The Triangle is assembled piece by piece in this landmark DVD. The Triangle is introduced by Coach Winter's exploration of his seven principles of a sound offense. ... (more info)

Price: $119.99
Buy Now from the Coach's Clipboard Basketball DVD -  Video Store!



Tara VanDerveer: Stanford's Triangle Offense
Tara VanDerveer: Stanford's Triangle Offense
with Tara VanDerveer, Stanford University Head Women's Basketball Coach; 2X NCAA Championship Coach, 3X NCAA Coach of the Year; 1996 US Women's Olympic Team Head Coach (Gold Medal); Women's Basketball Hall of Fame (2002).
  • Master the Triangle Offense with 3-time NCAA Coach of the Year, Tara VanDerveer
  • Demonstration and explanation of each position including breakdown and drills
  • Emphasis on passing and spacing to create the most scoring opportunities
In a storied 26-year coaching career, Tara VanDerveer has established herself as one of the top coaches in the history of both collegiate and international women's basketball. In this on-court demonstration, Coach VanDerveer presents the Triangle offense in a whole-part-whole manner... (more info)

Price: $39.99
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Five-Star Basketball: The Triangle Offense for High School Basketball
Five-Star Basketball: The Triangle Offense for High School Basketball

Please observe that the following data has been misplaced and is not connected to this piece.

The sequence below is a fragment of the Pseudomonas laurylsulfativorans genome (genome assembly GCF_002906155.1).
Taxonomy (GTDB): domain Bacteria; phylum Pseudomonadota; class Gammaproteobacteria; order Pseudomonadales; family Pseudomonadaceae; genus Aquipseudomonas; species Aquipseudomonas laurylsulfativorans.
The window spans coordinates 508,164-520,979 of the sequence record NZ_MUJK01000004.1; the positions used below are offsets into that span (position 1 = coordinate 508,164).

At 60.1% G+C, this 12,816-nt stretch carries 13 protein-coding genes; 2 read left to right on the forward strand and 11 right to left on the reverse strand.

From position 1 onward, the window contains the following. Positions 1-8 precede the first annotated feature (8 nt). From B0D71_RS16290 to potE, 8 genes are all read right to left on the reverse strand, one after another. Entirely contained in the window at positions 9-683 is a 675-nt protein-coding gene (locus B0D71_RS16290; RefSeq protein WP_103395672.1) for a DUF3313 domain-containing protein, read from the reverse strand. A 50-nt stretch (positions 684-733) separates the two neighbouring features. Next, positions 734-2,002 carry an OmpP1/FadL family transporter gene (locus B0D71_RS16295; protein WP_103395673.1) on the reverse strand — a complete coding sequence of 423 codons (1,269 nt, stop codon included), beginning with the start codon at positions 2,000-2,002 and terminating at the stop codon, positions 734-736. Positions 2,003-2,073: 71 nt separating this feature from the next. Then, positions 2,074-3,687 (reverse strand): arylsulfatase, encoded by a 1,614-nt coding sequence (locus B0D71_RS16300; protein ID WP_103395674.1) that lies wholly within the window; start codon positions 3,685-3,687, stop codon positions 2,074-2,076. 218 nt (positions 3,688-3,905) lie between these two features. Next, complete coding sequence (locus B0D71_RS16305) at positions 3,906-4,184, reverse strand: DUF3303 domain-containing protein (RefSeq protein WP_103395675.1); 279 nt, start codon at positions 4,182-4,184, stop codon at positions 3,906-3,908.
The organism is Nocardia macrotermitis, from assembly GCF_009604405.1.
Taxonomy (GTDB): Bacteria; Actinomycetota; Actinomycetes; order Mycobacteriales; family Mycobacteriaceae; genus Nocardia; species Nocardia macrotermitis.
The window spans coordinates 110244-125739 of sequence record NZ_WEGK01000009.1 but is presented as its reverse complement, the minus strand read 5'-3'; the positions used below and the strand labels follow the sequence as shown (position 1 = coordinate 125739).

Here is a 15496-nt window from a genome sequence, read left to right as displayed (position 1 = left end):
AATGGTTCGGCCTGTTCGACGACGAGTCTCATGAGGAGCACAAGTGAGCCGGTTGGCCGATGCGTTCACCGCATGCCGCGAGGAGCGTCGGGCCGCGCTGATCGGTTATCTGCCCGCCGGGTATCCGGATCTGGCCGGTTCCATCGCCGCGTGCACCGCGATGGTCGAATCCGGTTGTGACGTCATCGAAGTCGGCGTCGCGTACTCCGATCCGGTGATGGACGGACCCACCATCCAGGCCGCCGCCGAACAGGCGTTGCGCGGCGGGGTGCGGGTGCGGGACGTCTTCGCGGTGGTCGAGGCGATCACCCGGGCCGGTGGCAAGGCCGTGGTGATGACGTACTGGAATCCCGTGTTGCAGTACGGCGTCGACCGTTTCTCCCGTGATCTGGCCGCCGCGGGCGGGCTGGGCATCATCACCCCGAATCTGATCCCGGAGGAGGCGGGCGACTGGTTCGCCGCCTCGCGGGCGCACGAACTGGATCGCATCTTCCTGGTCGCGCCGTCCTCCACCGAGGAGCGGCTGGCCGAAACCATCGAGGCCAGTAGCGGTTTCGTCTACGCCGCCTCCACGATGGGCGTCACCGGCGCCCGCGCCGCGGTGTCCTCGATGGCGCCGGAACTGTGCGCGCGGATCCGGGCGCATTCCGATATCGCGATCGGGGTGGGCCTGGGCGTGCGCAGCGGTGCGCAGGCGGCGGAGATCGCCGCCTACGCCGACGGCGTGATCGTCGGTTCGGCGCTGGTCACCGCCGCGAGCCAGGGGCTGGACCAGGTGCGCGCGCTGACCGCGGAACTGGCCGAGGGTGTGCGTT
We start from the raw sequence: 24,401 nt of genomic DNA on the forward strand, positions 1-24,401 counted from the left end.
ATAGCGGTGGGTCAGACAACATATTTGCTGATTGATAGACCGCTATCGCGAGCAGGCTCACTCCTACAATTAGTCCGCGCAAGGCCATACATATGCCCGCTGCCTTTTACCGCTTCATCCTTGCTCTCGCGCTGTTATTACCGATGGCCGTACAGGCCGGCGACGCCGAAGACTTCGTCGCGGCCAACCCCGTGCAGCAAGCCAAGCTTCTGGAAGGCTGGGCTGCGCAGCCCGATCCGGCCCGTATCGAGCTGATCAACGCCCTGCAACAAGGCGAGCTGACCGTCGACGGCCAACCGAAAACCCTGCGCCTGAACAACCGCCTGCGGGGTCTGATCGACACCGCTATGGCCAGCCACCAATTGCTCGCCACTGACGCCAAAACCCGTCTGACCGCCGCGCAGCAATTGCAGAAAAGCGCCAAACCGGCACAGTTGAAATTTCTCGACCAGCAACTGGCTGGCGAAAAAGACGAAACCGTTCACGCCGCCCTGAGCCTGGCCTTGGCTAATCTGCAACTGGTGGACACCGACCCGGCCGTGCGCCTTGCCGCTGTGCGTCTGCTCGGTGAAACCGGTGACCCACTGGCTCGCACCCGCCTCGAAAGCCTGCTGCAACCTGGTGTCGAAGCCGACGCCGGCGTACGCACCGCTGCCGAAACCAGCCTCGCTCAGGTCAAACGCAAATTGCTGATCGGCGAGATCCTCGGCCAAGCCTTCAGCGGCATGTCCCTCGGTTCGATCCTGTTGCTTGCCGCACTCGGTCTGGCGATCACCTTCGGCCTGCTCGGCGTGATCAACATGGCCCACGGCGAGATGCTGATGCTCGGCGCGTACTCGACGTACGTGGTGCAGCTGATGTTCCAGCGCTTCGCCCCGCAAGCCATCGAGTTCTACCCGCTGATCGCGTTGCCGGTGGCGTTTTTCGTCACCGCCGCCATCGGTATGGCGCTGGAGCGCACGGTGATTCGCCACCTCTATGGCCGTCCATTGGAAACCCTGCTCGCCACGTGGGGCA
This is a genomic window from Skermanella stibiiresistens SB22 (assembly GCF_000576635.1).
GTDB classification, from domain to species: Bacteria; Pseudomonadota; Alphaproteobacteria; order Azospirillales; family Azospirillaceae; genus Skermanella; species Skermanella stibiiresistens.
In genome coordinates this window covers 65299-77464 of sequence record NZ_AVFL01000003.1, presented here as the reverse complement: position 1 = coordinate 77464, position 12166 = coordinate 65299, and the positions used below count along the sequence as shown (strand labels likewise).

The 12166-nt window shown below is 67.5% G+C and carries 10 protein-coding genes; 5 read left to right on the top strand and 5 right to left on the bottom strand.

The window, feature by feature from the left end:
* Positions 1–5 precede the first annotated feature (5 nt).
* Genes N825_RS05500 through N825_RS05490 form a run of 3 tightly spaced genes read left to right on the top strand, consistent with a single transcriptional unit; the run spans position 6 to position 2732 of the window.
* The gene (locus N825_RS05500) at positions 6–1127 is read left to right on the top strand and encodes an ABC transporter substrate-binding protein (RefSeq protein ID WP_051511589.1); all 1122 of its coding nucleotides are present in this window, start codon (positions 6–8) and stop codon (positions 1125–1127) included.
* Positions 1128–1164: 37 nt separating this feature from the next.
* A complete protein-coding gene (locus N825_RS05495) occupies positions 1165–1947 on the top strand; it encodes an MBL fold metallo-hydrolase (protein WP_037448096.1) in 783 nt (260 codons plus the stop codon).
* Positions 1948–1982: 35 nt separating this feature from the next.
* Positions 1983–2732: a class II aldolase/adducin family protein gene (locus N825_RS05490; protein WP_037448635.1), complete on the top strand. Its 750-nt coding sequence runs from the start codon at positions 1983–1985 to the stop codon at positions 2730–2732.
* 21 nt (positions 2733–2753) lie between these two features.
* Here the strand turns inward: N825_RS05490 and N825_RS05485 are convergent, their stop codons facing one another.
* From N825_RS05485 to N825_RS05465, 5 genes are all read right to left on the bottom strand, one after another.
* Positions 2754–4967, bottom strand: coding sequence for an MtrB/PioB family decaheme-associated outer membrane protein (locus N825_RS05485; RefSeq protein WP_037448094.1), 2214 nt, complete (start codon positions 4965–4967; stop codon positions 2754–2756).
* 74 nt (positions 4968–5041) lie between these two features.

with Courtney Brooks, Southwest Christian School (GA); 2006 State Champs; HS Coach of Dwight Howard; and Five-Star Basketball Instructor.

Coach Brooks credits the Triangle Offense for his 80% winning percentage over the past nine years. Coach Brooks introduces the triangle in a 5-0 alignment. The key spot, corner spot, post, top of circle spot and the weak side spot make up all five positions. This offense has many features and is constantly in motion.... (more info)

Price: $39.99
Buy Now from the Coach's Clipboard Basketball DVD -  Video Store!



Five Star: Basketball 8 Breakdown Drills for the Triangle Offense
Five Star: Basketball 8 Breakdown Drills for the Triangle Offense
with Courtney Brooks, Southwest Christian School (GA); 2006 State Champs; HS Coach of Dwight Howard; and Five-Star Basketball Instructor.

Every move and pass in the triangle relies on great footwork. Coach Brooks shows the detailed drills that build the triangle offense. The initial drill is a full court drill and the execution of the hand off at the other end. The same concept is run in the half court, allowing the pinch player to fake the hand off and attack the defender to score. The wing player has many opportunities... (more info)

Price: $39.99
Buy Now from the Coach's Clipboard Basketball DVD -  Video Store!